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July 14, 2016

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The Royal Institute of Technology released a study that found low-cost airlines may be more environmentally friendly than legacy airlines.

The reason is simple: The more people there are on a flight, the fewer resources are used to transport each of them.

The study compared aircraft models, passenger figures, carbon dioxide emissions data, EU fuel consumption data, and airline models and the number of seats.

“The low-cost companies pack their planes with the most travelers,” researcher Andreas Schennings said in a statement. “You then get less CO2 emissions.”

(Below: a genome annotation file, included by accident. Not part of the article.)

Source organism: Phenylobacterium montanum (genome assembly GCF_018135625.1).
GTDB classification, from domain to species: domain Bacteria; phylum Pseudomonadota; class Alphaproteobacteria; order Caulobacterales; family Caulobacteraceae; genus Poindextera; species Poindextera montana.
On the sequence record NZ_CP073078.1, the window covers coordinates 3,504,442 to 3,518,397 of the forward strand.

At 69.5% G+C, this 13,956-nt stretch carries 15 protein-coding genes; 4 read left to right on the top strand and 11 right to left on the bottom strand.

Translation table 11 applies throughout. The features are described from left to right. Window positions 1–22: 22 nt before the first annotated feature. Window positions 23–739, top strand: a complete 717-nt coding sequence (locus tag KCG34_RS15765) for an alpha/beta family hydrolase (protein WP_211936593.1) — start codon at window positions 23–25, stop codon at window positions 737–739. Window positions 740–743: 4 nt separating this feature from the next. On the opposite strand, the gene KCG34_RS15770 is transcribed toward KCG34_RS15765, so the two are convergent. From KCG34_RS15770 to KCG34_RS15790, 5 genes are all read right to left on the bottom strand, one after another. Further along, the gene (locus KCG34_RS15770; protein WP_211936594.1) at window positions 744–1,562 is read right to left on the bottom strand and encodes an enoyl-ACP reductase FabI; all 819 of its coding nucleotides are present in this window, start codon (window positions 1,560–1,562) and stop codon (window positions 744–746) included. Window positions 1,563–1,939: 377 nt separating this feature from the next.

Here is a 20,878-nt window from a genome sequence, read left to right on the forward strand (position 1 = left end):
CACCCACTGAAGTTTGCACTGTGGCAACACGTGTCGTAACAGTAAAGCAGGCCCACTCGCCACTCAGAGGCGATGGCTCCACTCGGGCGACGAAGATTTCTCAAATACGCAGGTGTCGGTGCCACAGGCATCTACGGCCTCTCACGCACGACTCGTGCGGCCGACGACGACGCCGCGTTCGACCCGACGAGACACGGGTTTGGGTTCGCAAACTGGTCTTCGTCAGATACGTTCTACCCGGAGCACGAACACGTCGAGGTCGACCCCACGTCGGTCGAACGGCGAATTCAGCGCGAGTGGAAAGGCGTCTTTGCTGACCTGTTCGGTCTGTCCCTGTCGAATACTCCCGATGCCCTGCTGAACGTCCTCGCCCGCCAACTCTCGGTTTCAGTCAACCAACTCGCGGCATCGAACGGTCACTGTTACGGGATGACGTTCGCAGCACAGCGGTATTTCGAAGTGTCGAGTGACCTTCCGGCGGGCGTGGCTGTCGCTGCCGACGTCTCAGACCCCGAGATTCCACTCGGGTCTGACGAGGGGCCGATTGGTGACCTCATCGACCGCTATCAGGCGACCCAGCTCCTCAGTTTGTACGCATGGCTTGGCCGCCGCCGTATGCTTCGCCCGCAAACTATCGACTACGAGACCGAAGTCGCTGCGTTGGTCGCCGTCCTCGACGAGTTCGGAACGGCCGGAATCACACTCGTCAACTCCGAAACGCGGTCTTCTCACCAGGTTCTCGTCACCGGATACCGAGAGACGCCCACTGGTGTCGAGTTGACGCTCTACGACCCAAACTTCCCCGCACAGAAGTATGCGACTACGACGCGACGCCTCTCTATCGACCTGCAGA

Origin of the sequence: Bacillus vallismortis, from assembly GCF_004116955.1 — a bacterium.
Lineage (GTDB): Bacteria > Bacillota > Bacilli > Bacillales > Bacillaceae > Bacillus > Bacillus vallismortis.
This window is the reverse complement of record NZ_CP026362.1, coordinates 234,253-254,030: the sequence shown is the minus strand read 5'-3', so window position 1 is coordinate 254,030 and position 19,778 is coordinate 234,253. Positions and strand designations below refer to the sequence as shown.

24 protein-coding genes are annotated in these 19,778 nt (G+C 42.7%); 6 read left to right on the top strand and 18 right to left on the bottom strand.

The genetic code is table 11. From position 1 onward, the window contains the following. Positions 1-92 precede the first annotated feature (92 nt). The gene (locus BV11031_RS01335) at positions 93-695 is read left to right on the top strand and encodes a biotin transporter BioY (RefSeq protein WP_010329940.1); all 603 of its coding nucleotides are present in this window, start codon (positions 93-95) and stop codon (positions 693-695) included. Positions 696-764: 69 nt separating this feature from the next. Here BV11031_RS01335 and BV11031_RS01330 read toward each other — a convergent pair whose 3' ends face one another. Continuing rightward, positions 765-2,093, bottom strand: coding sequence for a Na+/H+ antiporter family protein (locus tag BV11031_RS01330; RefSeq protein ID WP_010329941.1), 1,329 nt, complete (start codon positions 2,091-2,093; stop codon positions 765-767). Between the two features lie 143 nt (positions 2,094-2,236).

The study also notes that taking a direct flight is better for the environment than one with a layover. As just one example, stopping in Copenhagen on the way to Munich from Stockholm increases CO2 emissions by 35 percent per person.

But scoring a cheap flight doesn't necessarily mean you're doing something for the environment.

“Many airlines take detours and are still cheaper,” said Schennings. “But the environmental damage is much greater. Take the train instead if you want to spare the environment.” 

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